wherein said cabinet includes a plurality of air inlet ports through which at least a portion of said air flow enters said cabinet and is directed against said packages, and a plurality of air outlet ports from which said air flow exits said cabinet, and
wherein said air flow is controlled at a rate within a first predetermined range during a preparation period and within a second predetermined range during a holding period.
25. An apparatus for preparing food products using high velocity air flow, comprising a cabinet for holding food products, a blower for supplying an air flow to said cabinet to heat said food products to a preparation temperature and to maintain said food products at a holding temperature, and a second temperature sensor for measuring a temperature of said food products:
wherein said cabinet includes a plurality of air inlet ports through which at least a portion of said air flow enters said cabinet, and a plurality of air outlet ports from which said air flow exits said cabinet; and
wherein said air flow is controlled at a rate within a first predetermined range during a preparation period and within a second predetermined range during a holding period;
further comprising a temperature control device, which monitors said measured temperature of said food products from said second temperature sensor, determines a temperature difference between said measured temperature of said food products to a preselected food products temperature, and adjusts said air flow rate to reduce said temperature difference.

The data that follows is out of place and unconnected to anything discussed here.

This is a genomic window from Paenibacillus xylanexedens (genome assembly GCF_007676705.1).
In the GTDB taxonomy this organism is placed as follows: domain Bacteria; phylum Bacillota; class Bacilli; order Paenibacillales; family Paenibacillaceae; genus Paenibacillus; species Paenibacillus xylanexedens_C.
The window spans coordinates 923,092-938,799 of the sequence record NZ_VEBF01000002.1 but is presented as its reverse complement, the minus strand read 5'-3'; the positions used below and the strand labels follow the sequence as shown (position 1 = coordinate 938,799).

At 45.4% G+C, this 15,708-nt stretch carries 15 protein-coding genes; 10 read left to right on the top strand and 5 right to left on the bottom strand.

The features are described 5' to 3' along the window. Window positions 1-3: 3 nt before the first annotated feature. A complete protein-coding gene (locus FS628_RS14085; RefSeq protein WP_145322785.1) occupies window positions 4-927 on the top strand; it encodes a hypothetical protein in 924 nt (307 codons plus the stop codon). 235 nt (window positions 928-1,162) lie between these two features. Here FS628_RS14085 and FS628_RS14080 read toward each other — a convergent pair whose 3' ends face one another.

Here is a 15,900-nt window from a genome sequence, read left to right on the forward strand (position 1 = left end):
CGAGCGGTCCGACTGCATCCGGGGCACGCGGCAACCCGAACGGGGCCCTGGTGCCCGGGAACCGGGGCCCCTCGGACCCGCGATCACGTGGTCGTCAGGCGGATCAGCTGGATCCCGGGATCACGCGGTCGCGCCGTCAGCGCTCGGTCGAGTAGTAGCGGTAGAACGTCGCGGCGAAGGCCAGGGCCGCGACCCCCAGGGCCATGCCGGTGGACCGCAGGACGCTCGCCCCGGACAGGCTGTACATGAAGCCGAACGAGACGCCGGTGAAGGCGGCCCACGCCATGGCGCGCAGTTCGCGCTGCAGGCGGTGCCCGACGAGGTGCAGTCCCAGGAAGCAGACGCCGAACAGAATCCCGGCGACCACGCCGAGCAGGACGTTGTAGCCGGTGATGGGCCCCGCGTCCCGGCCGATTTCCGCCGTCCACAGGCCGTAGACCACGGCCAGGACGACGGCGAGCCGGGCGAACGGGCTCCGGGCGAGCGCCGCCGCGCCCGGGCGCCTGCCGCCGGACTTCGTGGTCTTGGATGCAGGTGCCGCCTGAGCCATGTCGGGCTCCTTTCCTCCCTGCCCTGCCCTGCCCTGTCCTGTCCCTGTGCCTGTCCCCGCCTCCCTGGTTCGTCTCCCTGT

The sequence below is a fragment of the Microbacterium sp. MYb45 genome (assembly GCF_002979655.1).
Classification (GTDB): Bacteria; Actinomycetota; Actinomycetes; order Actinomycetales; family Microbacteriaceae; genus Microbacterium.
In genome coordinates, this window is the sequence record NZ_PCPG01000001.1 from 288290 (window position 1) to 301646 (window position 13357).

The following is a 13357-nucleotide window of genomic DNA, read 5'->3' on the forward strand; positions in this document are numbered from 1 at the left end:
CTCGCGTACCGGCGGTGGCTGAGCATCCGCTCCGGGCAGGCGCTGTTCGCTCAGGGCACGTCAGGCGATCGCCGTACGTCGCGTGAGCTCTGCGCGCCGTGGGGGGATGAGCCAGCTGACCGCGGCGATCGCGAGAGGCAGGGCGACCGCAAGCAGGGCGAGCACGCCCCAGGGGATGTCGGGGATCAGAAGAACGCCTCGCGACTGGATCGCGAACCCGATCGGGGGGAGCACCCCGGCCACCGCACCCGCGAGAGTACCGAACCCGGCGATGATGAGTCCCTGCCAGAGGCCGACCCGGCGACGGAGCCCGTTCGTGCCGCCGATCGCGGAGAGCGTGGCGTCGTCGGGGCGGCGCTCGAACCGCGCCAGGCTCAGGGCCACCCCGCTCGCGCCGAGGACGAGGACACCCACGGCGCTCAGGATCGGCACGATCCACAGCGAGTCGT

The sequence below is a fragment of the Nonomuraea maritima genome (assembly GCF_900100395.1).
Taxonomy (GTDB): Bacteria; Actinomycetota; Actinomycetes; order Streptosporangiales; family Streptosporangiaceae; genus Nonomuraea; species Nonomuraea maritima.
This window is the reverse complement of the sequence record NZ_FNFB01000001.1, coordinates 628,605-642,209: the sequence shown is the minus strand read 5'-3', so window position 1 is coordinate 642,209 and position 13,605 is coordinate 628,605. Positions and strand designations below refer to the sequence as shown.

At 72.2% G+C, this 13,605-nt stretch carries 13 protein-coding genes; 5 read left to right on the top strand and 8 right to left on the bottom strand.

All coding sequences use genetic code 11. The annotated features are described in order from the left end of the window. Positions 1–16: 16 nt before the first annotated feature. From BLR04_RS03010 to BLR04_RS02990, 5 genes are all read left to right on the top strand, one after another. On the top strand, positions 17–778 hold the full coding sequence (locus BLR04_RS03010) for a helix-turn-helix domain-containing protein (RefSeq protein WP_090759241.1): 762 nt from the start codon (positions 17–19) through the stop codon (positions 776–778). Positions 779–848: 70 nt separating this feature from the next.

Description

This application claims priority under 35 U.S.C. 119(e) from Provisional Application Ser. No. 60/063,355, filed Oct. 28, 1997.

BACKGROUND OF THE INVENTION

1. Field of the Invention

The invention relates to apparatus, systems, and methods for preparing food products using high velocity air flow, and more particularly, to apparatus, systems, and methods for preparing baked goods, such as buns, rolls, and other bread-products, using high velocity, low temperature air flow.

2. Description of Related Art

In order to enhance the organoleptic perceptions of a food product, including baked goods, such as a hamburger buns, hot dog or sandwich rolls, or the like, commercial or institutional food providers may heat or toast such baked goods. Current methods for preparing such baked goods, however, are time consuming and labor intensive. For example, buns for use in preparing hamburgers and other sandwiches, are stored in freezers in protective plastic storage bags. Frequently, these bags are not hermetically sealed, but instead, are twisted shut and are sealed with a wire twist, a plastic gathering clip, or the like. The buns are removed from the freezer about twenty-four hours in advance of use, so that they may thaw and stabilize. The buns are allowed to thaw in their storage bags, so that moisture crystallized during freezing is released from and re-absorbed throughout the buns.